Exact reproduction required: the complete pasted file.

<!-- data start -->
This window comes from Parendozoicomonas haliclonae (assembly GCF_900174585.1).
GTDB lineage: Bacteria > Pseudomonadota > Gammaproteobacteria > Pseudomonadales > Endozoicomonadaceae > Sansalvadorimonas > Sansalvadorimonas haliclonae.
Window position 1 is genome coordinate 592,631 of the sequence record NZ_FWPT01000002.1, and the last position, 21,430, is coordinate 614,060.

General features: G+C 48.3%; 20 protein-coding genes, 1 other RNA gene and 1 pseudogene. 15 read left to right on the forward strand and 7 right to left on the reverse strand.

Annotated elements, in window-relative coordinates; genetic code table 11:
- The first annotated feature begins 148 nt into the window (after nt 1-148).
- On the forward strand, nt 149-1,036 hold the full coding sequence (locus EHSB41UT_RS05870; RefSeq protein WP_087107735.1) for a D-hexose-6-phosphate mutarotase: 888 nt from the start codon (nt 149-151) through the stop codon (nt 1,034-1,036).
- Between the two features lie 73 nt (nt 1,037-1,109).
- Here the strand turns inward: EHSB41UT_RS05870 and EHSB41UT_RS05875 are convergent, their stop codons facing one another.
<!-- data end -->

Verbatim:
This window comes from Parendozoicomonas haliclonae (assembly GCF_900174585.1).
GTDB lineage: Bacteria > Pseudomonadota > Gammaproteobacteria > Pseudomonadales > Endozoicomonadaceae > Sansalvadorimonas > Sansalvadorimonas haliclonae.
Window position 1 is genome coordinate 592,631 of the sequence record NZ_FWPT01000002.1, and the last position, 21,430, is coordinate 614,060.

General features: G+C 48.3%; 20 protein-coding genes, 1 other RNA gene and 1 pseudogene. 15 read left to right on the forward strand and 7 right to left on the reverse strand.

Annotated elements, in window-relative coordinates; genetic code table 11:
- The first annotated feature begins 148 nt into the window (after nt 1-148).
- On the forward strand, nt 149-1,036 hold the full coding sequence (locus EHSB41UT_RS05870; RefSeq protein WP_087107735.1) for a D-hexose-6-phosphate mutarotase: 888 nt from the start codon (nt 149-151) through the stop codon (nt 1,034-1,036).
- Between the two features lie 73 nt (nt 1,037-1,109).
- Here the strand turns inward: EHSB41UT_RS05870 and EHSB41UT_RS05875 are convergent, their stop codons facing one another.